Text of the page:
To preserve the integrity of Christmas Carollers everywhere, the EU is taking measures to preserve the waning turtle dove population, because you can't sing about gifting it to your true love when there's none of the bloody things left.
BirdLife International has listed the species as vulnerable in England, saying that they're "on life support" and could be extinct in this country by 2021 unless Europe pulls its thumb out of its arse.
The European commission isn't messing around either, naming and shaming France and Spain for not having sufficiently protected the birds from losing their habitat, or from hunting during their migration to their northern European breeding grounds.
Legal action is being taken against the two countries, and both are being issued with warnings of breaching the wild bird's conservation directive. England isn't getting a telling off just yet as conservationists haven't petitioned Brussels for a warning to the UK government because who knows where we'll be in a few months with regards to Brexit.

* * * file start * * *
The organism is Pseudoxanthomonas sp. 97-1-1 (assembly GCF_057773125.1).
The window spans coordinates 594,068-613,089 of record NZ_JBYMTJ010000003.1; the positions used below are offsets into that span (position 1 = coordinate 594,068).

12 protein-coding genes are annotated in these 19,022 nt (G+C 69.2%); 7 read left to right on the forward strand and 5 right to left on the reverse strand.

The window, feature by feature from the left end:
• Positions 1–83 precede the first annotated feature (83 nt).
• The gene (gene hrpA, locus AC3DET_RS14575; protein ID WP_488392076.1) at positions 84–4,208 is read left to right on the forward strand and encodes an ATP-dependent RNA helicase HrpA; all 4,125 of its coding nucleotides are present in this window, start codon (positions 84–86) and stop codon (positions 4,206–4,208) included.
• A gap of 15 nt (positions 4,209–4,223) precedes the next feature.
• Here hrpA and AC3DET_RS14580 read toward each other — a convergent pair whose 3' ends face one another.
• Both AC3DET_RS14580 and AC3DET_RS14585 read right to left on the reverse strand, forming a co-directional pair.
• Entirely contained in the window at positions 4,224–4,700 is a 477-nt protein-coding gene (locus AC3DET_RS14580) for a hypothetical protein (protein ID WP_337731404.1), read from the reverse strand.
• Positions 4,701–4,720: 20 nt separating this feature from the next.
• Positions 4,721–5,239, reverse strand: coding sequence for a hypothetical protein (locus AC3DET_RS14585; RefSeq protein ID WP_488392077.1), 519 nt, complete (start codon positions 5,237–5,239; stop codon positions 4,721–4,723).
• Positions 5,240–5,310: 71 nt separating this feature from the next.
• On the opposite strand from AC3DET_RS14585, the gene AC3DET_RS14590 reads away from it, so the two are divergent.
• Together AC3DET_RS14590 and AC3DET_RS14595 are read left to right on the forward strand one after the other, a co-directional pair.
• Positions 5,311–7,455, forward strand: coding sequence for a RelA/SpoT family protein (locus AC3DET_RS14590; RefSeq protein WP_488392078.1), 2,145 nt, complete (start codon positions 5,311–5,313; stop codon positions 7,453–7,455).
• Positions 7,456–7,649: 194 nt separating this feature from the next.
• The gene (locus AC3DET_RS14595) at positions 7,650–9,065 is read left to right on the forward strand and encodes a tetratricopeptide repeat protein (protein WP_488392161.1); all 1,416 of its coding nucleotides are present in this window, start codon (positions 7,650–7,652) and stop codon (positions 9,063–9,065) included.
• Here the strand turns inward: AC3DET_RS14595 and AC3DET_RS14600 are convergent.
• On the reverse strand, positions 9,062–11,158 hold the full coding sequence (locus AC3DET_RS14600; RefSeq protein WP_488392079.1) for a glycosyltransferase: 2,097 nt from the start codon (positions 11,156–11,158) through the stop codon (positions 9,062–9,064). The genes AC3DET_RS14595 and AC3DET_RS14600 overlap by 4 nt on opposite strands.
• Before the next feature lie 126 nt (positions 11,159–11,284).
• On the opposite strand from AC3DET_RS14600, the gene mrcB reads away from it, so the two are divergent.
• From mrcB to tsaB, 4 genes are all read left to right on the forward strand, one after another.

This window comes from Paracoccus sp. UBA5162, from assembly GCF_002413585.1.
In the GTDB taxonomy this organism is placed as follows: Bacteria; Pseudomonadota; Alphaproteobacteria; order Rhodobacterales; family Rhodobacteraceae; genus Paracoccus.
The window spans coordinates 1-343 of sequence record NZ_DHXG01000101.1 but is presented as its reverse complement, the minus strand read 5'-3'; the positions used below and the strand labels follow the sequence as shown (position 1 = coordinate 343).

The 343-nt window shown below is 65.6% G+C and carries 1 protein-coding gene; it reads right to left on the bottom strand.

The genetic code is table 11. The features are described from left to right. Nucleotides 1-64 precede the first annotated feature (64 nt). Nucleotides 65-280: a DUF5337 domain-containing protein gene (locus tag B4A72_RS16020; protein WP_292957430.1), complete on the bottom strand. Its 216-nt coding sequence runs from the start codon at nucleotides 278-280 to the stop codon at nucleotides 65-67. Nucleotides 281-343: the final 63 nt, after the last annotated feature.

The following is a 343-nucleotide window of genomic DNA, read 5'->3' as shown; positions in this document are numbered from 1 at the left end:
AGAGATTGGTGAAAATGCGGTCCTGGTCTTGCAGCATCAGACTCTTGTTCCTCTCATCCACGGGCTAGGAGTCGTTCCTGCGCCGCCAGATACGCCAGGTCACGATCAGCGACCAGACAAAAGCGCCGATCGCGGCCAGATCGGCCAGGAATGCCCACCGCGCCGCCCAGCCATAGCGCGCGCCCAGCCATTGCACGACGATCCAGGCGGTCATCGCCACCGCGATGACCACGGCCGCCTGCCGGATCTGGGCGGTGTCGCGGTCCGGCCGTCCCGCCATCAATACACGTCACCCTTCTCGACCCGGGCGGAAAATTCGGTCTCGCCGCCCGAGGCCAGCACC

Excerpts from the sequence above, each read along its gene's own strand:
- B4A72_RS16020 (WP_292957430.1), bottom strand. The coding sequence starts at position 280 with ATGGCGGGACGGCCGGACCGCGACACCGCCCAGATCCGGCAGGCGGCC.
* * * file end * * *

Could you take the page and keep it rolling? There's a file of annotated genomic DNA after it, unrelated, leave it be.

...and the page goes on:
"The turtle dove is an iconic species that was providing the soundtrack of spring since the times of the Bible’s Song of Songs. But it is now racing to extinction because of unsustainable agriculture and hunting," said BirdLife International's senior head of policy, Ariel Brunner.
Brunner was also pretty pleased that Brussel's letter to France and Spain acknowledged the part that farming has had to play in destroying the birds' habitat.
Feature image credit: harum.koh on Flickr